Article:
This post discusses abusive relationships and may be triggering for some readers.
In therapy, I believe it’s commonly referred to as a breakthrough.
I’ve just finished watching the limited series Maid on Netflix about young mother Alex, (played by Margaret Qualley) and her struggle to flee an abusive partner - and it’s made me realise that my previous relationship was emotionally and financially abusive.
I mean, it wasn’t like I was completely in denial, but for a long time I refused to lump myself into the same category as women who are often portrayed on screen as domestic violence victims. I’m university educated, I have a great job and I don’t come from a broken home. I was raised in what many would consider middle-class privilege. But my relationship was exactly like the one portrayed on screen; some of the dialogue was almost verbatim.
Watch Women And Violence: The Hidden Numbers. We lose one woman every week in Australia to domestic violence, but that's just the tip of a very grim iceberg. Post continues after video.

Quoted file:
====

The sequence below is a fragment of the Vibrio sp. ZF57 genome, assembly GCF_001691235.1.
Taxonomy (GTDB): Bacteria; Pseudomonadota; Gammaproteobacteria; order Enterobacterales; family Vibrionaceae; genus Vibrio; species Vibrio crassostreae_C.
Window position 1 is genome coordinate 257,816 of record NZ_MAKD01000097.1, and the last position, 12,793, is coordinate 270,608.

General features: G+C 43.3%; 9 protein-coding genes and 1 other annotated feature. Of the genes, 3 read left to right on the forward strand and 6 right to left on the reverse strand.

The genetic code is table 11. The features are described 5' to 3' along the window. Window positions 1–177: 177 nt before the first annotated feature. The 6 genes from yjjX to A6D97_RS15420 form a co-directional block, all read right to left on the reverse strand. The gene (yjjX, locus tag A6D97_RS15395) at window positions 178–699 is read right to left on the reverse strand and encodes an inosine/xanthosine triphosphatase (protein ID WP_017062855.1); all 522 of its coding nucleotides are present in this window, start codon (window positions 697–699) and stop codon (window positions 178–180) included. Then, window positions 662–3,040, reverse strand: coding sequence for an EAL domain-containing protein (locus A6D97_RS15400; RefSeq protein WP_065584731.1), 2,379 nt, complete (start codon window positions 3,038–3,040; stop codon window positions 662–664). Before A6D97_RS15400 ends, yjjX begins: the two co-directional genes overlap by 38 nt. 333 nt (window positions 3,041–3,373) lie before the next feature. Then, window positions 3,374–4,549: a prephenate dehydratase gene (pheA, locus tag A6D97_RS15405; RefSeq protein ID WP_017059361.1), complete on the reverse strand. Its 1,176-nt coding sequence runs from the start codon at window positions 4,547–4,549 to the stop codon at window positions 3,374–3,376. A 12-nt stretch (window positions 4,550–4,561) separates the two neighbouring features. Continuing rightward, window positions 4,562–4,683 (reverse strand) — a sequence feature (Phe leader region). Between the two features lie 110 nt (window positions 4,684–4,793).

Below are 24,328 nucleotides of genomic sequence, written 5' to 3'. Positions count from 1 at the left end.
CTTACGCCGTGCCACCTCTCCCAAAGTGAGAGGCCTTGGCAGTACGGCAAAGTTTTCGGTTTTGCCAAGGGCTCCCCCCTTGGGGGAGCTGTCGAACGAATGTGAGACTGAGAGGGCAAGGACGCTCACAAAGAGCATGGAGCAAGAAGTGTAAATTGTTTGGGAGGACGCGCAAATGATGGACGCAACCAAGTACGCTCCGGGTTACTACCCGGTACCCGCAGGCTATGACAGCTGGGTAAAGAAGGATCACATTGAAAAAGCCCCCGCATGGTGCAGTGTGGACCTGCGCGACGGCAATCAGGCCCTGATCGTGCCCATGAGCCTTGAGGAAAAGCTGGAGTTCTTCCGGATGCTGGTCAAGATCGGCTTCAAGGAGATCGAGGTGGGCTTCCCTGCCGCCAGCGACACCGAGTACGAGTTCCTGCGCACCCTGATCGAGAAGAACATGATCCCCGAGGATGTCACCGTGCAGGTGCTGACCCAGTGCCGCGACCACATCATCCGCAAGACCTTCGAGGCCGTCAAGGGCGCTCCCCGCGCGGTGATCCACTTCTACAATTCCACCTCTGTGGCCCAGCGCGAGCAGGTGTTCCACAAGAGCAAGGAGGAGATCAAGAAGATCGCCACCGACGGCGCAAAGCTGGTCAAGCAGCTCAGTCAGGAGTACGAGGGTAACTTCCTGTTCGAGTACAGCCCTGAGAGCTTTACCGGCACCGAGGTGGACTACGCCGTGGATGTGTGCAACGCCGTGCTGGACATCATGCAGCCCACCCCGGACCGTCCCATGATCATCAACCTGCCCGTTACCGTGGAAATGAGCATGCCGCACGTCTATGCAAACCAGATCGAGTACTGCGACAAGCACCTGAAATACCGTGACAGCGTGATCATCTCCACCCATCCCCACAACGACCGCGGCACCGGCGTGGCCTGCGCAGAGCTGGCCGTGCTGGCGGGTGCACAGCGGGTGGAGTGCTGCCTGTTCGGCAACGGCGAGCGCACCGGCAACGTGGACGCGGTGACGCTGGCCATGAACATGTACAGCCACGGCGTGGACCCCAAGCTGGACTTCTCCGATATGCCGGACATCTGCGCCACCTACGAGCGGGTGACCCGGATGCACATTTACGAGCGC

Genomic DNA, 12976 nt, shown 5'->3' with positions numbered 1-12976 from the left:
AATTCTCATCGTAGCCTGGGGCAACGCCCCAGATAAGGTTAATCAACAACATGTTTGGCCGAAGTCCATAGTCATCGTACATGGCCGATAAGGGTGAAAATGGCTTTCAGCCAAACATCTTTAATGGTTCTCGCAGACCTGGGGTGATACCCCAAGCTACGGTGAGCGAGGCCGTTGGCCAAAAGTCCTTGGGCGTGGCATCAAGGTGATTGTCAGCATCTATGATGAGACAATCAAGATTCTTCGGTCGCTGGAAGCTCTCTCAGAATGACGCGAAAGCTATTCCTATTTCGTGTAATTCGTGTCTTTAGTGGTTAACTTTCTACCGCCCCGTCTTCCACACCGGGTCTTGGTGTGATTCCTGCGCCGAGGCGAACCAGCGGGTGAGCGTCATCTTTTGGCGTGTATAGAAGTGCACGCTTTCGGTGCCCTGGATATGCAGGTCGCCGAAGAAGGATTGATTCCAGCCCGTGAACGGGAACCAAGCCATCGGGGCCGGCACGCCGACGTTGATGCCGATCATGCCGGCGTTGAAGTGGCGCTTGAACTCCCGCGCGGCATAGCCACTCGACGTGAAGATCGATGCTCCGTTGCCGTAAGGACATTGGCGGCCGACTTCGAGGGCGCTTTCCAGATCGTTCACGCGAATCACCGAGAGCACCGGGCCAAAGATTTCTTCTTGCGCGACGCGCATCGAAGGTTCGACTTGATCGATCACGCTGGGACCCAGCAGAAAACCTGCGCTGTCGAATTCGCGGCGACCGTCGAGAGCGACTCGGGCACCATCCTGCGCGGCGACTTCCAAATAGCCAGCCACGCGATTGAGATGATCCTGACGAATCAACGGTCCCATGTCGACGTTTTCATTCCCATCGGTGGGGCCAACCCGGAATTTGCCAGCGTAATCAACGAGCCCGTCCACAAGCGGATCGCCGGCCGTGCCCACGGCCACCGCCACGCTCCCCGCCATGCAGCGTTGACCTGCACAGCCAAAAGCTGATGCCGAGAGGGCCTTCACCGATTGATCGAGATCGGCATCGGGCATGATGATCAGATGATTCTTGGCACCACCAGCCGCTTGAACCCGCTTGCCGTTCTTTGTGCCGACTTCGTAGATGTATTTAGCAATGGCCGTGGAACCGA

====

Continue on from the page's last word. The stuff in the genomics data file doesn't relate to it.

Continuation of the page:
We split up several years ago, and although I felt broken at the time, the overwhelming feeling was relief.
I was so sure that I had survived the squall that was my ex; I didn’t really search myself for collateral damage. I was just so glad to be out, to be free, to be autonomous again that I didn’t stop to check for broken bones, for internal damage. I didn’t really look inward.
It wasn’t until months later when I was going for a run that I spotted someone who looked like him and I immediately began to panic. He had the same hair, the same eyes, the same gait. For a split second I thought it was him and I felt my heart rate quicken, my palms got sweaty. It was only when I managed to make it safely past this familiar-looking stranger that I realised I’d been holding my breath, and my hands were balled into fists.